• Oklahoma:
    • No
    • No state law
  • Oregon:
    • Yes
    • Those not covered: Those eighteen and older.
    • *Oregon has many restrictions so we suggest looking up their stance on it before you decide to ride in the back of a truck*
  • Pennsylvania:
    • Yes
    • Those not covered: Those eighteen and older if the truck is going less than 35 mph.
  • Rhode Island:
    • Yes
    • Those not covered: Those sixteen and older and those fifteen and younger who are secured in cargo space.
  • South Carolina:
    • Yes
    • Those not covered: People fifteen and older and people fifteen and younger if an adult is present.
    • *South Caroline has many restrictions so we suggest looking up their stance on it before you decide to ride in the back of a truck*
  • South Dakota:
    • No
    • No state law
  • Tennessee:
    • Yes
    • Those not covered: Those twelve and older. Those between the ages of six and eleven if the vehicle is being operated off the interstate or state highway. This also includes parades if the truck is going less than 20 mph and any agricultural activities.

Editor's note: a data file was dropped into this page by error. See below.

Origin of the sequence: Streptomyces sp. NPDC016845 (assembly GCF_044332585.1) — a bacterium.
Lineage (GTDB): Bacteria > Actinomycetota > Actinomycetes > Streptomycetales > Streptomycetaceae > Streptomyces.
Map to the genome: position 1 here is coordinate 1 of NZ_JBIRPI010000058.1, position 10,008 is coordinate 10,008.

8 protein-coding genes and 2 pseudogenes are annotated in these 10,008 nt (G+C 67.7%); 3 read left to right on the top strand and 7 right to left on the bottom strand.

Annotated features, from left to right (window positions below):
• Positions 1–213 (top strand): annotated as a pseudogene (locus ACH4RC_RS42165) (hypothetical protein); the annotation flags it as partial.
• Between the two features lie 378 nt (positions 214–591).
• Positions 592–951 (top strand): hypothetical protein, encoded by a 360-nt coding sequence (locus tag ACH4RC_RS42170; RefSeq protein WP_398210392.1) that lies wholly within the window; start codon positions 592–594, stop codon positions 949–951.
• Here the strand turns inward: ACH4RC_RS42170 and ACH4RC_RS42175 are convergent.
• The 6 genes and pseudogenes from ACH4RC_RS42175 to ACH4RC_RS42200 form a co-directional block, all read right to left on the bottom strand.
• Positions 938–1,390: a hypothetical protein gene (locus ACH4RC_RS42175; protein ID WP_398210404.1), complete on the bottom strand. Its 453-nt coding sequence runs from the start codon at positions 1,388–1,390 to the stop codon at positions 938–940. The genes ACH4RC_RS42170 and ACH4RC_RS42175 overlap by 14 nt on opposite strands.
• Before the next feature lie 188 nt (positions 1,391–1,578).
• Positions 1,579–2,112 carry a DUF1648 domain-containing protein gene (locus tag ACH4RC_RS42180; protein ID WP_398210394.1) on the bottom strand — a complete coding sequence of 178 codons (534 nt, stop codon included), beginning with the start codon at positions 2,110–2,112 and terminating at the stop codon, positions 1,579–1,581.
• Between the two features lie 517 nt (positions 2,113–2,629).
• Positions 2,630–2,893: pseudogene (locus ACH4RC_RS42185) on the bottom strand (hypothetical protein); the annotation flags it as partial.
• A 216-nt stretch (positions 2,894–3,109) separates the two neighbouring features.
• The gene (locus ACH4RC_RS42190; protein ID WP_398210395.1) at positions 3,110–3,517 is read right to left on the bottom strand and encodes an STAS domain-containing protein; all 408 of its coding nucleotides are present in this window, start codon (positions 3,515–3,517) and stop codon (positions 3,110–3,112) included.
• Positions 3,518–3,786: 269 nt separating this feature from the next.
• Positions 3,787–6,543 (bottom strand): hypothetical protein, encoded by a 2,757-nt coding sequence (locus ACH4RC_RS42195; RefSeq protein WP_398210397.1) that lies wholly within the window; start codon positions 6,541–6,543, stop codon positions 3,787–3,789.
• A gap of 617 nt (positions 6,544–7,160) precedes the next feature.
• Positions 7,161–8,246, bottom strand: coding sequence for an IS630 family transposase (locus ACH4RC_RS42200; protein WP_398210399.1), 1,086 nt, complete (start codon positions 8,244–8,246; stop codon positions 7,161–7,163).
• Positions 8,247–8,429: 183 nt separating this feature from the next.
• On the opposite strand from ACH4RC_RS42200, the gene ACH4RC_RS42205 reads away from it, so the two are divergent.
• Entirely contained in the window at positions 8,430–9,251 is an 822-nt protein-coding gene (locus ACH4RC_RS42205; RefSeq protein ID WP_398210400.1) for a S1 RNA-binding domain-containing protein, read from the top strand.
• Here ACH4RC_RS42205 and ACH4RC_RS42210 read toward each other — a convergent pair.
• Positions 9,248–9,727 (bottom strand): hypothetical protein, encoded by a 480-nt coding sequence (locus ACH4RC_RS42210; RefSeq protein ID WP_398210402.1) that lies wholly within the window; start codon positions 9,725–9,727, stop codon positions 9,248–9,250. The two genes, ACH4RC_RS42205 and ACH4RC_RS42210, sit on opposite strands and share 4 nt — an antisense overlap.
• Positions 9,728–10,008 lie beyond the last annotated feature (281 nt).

• Texas:
    • Yes
    • Those not covered: People who are eighteen years and older. Vehicles that are owned by the member of the households, as well as vehicles being used in parades.
    • *Texas has quite a bit of restriction so we would recommend checking to see if their rules and regulations have changed*
  • Utah:
    • Yes
    • Those not covered: If the truck is off-highway operations or if employees performing their duties get hurt. Also, those who ride in the back of the truck during work hours in an enclosed space that was meant for cargo/
  • Vermont:
    • No
    • No state law
  • Virginia:
    • Yes
    • Those not covered:
  • Washington:
    • No
    • No state law
  • West Virginia:
    • No
    • No state law
  • Wisconsin:
    • Yes
    • Those not covered: Inapplicable to enclosed areas.
  • Wyoming:
    • No
    • No state law
Is it Legal to Ride in the Back of a Truck? #Ford #Ram #Chevy #Jeep #Toyota #Nissan #Trucks #Pickuptrucks #4x4

In Conclusion | Always be Safe About It

The truth of the matter is, despite whether your respective state allows for passengers to ride in the back of a truck, safety is always the most important factor.

Do not get in the back of a truck if the driver is intoxicated in any way and if you are traveling with small children and pets, be sure to keep them close to you. Do not allow them to roam freely and if possible, ride in the back of the truck for as little time as possible.

We hope this article will give you some peace of mind and as always, stay safe.

Kern Campbell

I've had a passion for four-wheel-drive vehicles since I was a kid riding in the back seat of my Grandfather's Jeep Grand Wagoneer. I have owned a lot of vehicles over the years. They each have their pros and cons and I look forward to sharing my knowledge with you so you can find the vehicle that's just right for your needs.

Recent Content